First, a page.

Extending a perfect Austin MotoGP win streak to six in a row this weekend would be the perfect way for Marc Marquez to try and turn the page on the Argentina controversy.

The reigning world champion has been under fire since receiving no less than three different penalties for his conduct during the Termas race:

A ride-through for his actions after stalling on the grid was followed by a one-place penalty for heavy contact with Aleix Espargaro, then a 30-second post-race penalty for causing Valentino Rossi to fall after a collision at the same corner later in the race.

Given the past history between MotoGP two biggest stars, it was the final infringement that unsurprisingly grabbed the headlines, especially given the verbal attack by a furious Rossi.

That included the extraordinary claim that Marquez has 'destroyed our sport' by deliberately making contact with other riders and 'hoping you crash'. The reigning four-time champion denied the charge, saying he had slipped on a wet patch and done 'nothing crazy', but many were asking how many 'racing incidents' it takes to get a black flag.

It will be interesting to see how Marquez and Rossi approach this weekend's COTA event, where Dorna are expected to try and defuse the situation - starting with neither rider being invited to the pre-event press conference, an abnormal situation given Marquez's record at the track.

Marquez took his first MotoGP pole and victory at the venue in 2013 and has been unbeaten in COTA qualifying and races ever since - also bringing his tally of consecutive wins in the USA to 11 across all classes.

“After a good start to the season in Qatar, we got no points in Argentina, but I was feeling good on the bike in both races, which is positive," Marquez said. "The season is long and the most important thing is that our level is there.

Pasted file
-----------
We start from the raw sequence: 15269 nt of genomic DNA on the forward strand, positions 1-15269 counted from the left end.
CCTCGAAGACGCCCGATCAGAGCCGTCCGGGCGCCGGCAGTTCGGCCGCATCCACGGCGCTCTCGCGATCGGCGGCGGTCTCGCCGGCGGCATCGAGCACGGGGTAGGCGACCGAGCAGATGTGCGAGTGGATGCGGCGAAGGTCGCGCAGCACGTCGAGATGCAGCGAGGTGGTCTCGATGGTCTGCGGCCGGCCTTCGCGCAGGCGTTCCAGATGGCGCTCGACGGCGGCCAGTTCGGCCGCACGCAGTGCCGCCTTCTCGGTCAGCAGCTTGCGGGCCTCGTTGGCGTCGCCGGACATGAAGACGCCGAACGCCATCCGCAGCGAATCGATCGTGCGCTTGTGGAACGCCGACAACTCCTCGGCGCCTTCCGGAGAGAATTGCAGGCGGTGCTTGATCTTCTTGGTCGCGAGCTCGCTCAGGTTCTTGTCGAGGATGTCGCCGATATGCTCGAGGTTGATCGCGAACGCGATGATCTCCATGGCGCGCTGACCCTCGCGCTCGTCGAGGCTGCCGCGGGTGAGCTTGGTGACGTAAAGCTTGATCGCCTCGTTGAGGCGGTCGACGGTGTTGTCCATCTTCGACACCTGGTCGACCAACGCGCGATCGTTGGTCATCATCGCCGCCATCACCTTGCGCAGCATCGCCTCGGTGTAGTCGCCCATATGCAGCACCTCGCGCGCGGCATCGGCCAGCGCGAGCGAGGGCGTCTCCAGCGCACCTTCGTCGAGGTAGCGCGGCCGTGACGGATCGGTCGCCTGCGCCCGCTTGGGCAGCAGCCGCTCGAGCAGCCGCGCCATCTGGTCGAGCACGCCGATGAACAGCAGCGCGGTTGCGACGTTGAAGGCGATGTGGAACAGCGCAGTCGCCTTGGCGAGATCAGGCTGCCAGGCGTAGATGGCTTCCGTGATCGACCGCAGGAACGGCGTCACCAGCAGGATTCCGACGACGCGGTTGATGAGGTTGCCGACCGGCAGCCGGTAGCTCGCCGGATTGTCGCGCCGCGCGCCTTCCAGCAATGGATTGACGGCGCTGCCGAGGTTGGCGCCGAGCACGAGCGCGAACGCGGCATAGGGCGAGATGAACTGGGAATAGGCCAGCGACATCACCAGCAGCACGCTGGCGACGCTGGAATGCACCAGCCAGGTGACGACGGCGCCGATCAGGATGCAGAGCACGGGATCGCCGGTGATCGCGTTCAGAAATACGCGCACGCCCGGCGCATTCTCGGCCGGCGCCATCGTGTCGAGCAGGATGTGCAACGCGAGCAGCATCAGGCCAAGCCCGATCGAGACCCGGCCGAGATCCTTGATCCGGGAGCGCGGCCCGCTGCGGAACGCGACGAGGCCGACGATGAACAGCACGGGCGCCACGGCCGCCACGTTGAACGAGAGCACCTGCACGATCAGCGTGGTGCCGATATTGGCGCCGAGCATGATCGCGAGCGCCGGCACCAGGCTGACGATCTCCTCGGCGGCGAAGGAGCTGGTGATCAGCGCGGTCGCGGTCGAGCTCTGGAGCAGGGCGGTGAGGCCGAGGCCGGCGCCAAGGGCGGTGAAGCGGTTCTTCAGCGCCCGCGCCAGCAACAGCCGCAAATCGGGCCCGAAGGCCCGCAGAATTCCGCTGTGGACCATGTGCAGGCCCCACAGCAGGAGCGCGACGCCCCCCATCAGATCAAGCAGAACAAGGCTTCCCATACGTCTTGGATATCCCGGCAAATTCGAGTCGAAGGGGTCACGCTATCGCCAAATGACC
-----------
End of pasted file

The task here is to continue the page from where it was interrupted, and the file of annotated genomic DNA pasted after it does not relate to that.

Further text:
"Now we go to Austin, a good circuit with a good atmosphere and great memories: it was the place of my first pole and my first MotoGP victory and we’ve been able to be strong there since then, so it’s a good place to try and get a good result.

"That said, every season is different: the bikes, the tyres, the conditions. This year some work was done to reduce the bumps, so we’ll see how the track is. As we’ve done so far, over the weekend we’ll focus our work on the race setup, and then on Sunday we’ll see where we’re able to finish.”

Having dropped from fifth to 18th by the post-race penalty in Argentina, Marquez is now fifth in the world championship, 18 points behind LCR Honda's Cal Crutchlow.

The good news for Marquez is that, incidents aside, he was in a class of his own on the damp Termas track - riding from 19th to 5th, despite having to yield places following the Espargaro incident.

But one thing's for sure, with his on-track behavior under the microscope, Marquez cannot afford another race like Argentina...

 

 

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